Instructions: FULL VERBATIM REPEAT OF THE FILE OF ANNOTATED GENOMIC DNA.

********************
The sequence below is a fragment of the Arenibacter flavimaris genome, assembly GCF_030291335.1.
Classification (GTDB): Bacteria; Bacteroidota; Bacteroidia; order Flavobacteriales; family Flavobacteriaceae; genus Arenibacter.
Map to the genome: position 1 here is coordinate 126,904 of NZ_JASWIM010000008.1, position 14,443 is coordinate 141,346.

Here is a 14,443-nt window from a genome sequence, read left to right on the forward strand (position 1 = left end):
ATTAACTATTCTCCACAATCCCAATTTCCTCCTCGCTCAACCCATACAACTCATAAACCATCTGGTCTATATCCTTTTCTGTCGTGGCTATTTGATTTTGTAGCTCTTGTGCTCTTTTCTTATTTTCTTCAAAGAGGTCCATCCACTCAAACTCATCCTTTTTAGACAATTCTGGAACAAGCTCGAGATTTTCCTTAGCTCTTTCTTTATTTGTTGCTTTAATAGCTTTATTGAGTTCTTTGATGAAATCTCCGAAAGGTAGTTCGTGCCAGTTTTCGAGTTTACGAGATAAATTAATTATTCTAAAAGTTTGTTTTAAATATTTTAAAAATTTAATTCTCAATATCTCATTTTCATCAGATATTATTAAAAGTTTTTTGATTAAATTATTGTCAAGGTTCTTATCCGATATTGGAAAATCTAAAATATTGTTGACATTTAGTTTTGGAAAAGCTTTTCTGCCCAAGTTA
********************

The sequence below is a fragment of the Arenibacter flavimaris genome, assembly GCF_030291335.1.
Classification (GTDB): Bacteria; Bacteroidota; Bacteroidia; order Flavobacteriales; family Flavobacteriaceae; genus Arenibacter.
Map to the genome: position 1 here is coordinate 126,904 of NZ_JASWIM010000008.1, position 14,443 is coordinate 141,346.

Here is a 14,443-nt window from a genome sequence, read left to right on the forward strand (position 1 = left end):
ATTAACTATTCTCCACAATCCCAATTTCCTCCTCGCTCAACCCATACAACTCATAAACCATCTGGTCTATATCCTTTTCTGTCGTGGCTATTTGATTTTGTAGCTCTTGTGCTCTTTTCTTATTTTCTTCAAAGAGGTCCATCCACTCAAACTCATCCTTTTTAGACAATTCTGGAACAAGCTCGAGATTTTCCTTAGCTCTTTCTTTATTTGTTGCTTTAATAGCTTTATTGAGTTCTTTGATGAAATCTCCGAAAGGTAGTTCGTGCCAGTTTTCGAGTTTACGAGATAAATTAATTATTCTAAAAGTTTGTTTTAAATATTTTAAAAATTTAATTCTCAATATCTCATTTTCATCAGATATTATTAAAAGTTTTTTGATTAAATTATTGTCAAGGTTCTTATCCGATATTGGAAAATCTAAAATATTGTTGACATTTAGTTTTGGAAAAGCTTTTCTGCCCAAGTTA